The report notes that “economic factors such as housing and child care costs and broader social factors like postponement of marriage and childbearing all influence fertility rate declines.”

According to Harris, fertility levels have a long-term impact on societies and their age structure; some societies have a lot of young people and some a lot of old people. “That’s important, because these different populations need different kinds of support , different economic structures,” she told Deseret News.

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If total fertility is very high, it can be hard to care for and support all the young people. If the rate is too low, there may not be enough young people and resources to support the aging population. That has been an emerging problem in many countries, including South Korea, China and Japan, among others.

America’s fertility varies

Harris said that despite many people thinking Utah has the highest fertility rate, it hasn’t been true since about 2016. “We don’t really have any reason to suspect that Utah will go back to being No. 1, either. And Utah is also fairly close to moving down to No. 6 or 7. Is that a problem? Is it not a problem? I don’t know.”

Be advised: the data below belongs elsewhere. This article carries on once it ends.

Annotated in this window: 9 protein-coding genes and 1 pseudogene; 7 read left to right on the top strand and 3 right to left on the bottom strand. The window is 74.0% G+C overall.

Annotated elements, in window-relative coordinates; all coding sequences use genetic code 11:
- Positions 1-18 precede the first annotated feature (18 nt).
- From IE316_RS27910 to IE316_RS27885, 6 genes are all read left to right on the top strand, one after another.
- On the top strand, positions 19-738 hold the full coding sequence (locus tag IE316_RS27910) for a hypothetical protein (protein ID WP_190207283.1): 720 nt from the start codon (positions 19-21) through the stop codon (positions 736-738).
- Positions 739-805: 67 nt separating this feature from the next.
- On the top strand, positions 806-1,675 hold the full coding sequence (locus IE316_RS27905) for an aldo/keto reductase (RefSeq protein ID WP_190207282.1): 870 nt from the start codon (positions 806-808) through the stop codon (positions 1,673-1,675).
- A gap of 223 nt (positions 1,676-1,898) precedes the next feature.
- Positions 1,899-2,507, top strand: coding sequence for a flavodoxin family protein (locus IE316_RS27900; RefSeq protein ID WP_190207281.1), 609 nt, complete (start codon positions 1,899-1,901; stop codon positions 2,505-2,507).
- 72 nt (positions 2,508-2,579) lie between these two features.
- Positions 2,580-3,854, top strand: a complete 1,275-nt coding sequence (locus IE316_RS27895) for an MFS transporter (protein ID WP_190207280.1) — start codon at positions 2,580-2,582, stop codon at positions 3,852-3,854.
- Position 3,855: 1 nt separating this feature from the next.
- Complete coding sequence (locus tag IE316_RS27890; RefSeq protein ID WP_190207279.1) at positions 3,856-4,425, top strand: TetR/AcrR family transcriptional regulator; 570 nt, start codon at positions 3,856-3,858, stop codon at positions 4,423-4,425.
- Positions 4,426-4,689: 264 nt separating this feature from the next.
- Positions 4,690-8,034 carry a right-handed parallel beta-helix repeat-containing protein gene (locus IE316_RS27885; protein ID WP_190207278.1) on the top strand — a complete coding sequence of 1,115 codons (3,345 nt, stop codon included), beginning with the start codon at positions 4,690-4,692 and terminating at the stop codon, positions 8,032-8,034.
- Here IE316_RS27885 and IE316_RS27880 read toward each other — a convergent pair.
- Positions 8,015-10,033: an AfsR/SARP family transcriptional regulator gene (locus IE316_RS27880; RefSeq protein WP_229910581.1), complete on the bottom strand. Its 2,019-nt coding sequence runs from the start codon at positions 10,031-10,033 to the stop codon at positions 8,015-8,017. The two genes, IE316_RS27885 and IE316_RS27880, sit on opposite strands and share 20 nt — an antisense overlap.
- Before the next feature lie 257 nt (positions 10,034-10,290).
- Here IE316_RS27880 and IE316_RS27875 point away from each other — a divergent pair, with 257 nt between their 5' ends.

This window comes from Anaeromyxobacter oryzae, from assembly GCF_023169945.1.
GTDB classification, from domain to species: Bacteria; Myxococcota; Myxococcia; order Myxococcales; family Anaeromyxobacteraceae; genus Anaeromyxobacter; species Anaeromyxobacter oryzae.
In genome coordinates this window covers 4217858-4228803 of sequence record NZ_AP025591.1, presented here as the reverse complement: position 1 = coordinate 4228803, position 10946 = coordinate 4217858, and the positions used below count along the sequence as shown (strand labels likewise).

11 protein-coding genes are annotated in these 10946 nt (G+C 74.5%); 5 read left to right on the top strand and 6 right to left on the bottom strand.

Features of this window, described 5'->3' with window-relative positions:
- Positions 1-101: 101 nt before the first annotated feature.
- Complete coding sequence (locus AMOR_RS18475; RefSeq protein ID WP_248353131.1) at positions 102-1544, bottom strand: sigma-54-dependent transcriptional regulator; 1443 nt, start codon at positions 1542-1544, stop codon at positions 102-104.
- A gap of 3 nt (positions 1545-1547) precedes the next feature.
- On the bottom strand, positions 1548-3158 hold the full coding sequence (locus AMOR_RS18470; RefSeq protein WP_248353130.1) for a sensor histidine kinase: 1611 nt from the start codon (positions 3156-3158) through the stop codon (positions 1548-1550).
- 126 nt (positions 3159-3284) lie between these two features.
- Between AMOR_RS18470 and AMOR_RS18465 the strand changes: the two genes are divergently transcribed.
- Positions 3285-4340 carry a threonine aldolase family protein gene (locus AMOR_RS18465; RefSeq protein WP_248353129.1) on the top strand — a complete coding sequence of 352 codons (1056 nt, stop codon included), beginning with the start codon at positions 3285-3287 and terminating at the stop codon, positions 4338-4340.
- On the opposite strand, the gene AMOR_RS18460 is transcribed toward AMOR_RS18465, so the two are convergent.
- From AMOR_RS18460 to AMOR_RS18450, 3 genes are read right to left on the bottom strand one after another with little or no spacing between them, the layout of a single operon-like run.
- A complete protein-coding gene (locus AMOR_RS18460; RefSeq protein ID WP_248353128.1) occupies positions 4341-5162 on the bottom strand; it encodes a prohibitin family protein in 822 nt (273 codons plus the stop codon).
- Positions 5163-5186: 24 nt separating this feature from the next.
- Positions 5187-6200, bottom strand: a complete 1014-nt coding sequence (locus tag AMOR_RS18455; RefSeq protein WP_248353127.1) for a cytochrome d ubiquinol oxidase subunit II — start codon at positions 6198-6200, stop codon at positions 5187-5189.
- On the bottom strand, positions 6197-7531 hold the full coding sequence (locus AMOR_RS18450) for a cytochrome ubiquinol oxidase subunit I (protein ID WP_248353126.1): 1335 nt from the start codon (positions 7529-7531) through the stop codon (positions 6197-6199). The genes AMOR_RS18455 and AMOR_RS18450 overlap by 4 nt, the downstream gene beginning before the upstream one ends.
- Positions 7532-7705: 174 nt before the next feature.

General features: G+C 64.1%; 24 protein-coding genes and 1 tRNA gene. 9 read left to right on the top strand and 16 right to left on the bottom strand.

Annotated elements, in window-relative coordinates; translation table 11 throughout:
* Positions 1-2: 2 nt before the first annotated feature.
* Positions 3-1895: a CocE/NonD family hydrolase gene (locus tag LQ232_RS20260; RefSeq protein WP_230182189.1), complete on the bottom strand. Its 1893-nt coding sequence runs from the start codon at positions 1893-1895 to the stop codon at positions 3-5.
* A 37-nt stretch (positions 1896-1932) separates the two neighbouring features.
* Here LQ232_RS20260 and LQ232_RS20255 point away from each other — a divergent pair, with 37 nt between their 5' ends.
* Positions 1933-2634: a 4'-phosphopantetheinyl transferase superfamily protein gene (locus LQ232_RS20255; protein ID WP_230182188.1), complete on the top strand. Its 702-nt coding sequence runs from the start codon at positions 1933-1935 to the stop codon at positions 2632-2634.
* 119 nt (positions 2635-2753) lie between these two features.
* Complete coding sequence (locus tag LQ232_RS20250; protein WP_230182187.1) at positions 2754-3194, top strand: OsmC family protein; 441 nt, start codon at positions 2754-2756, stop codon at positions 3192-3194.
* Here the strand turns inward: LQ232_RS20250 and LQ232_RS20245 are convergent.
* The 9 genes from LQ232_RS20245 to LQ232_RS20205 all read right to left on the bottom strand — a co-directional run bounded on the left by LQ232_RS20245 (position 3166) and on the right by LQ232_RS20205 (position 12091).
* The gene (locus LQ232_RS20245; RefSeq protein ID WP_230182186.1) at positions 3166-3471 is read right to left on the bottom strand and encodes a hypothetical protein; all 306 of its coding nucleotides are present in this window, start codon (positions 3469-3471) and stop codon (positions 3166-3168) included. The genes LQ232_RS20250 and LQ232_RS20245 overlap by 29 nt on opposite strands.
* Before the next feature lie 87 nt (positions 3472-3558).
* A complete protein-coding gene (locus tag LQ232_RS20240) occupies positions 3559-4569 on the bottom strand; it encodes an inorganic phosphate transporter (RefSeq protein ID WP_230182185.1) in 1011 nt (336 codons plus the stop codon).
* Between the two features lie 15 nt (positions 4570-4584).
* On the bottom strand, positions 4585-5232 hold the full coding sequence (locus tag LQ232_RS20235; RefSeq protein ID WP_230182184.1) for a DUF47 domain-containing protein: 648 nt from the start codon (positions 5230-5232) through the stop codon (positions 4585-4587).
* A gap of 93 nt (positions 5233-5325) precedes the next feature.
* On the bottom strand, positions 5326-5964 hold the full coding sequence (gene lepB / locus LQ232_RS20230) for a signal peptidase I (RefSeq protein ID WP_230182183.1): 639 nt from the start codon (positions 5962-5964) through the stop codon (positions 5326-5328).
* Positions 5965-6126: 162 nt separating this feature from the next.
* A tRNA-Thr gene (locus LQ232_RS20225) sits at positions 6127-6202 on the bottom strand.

She points out that we can have more births and still have a lower fertility rate. In 2021, the number of Utah births went up, while the total fertility rate was unchanged. A downward trend means that in proportion to the female population of childbearing age, the number is going down.

When the birth rate declines, immigration can make up the difference. But Harris said it’s easier to bring people in on a state level and people in the U.S. do often move around. Nationally, it’s a bit more complicated because of U.S. immigration policy.